SANTA PAULA (CBSLA.com) — A chemical spill sparked multiple explosions, sickening dozens and forcing nearby residents to evacuate their Ventura County homes on Tuesday.
By late afternoon, investigators were preparing to move in as the toxic smoke had diminished at the Santa Clara Water Waste Co.
Firefighters arrived at the scene about 3:45 a.m. after reports that a vacuum truck had exploded. The truck was sitting in the middle of the facility surrounded by a white substance that was spread by the explosion. When firefighters looked down at their shoes, they saw the material sparking into flames around their feet, and quickly got away ahead of a series of explosions.
Ventura County fire Capt. Mike Lindberry told CBS2's Randy Paige that the material on the ground was a form of organic peroxide, a highly volatile chemical that burns quickly. He said a big concern was nearby toxic chemicals, including sulfuric acid and other corrosives, that would create extremely hazardous smoke if they caught fire.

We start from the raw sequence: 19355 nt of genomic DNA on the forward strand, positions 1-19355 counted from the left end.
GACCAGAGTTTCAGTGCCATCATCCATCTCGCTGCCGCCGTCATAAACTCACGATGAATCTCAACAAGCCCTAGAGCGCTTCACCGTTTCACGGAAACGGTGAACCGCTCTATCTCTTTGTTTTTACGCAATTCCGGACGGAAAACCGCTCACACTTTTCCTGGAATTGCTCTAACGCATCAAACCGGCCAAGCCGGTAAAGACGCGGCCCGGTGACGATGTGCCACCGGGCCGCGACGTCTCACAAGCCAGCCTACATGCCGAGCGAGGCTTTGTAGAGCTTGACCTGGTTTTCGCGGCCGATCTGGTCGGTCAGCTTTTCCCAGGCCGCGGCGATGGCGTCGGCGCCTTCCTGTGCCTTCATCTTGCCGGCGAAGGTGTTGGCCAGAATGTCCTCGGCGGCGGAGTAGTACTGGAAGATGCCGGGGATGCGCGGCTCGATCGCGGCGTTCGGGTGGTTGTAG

"We had acids burning, we had wood, we had everything in the area, rubber on tires and boots burning," Lindberry said. "The big concern was the fact that if we were to have a large explosion we don't want people in that area."
That meant mandatory evacuations for everyone within a mile of the plant, and shelter-in-place orders for everyone within a 3-mile radius, as well as the closure of Highway 126.
Lindberry said putting water on the fire could have caused even bigger problems, including the potential contamination of the nearby Santa Clara River. So firefighters had to wait for it to burn itself out.
At least 37 people were treated for exposure to the volatile chemicals, with most complaining about irritated eyes and throats. All of the injured, except the truck driver, were released.
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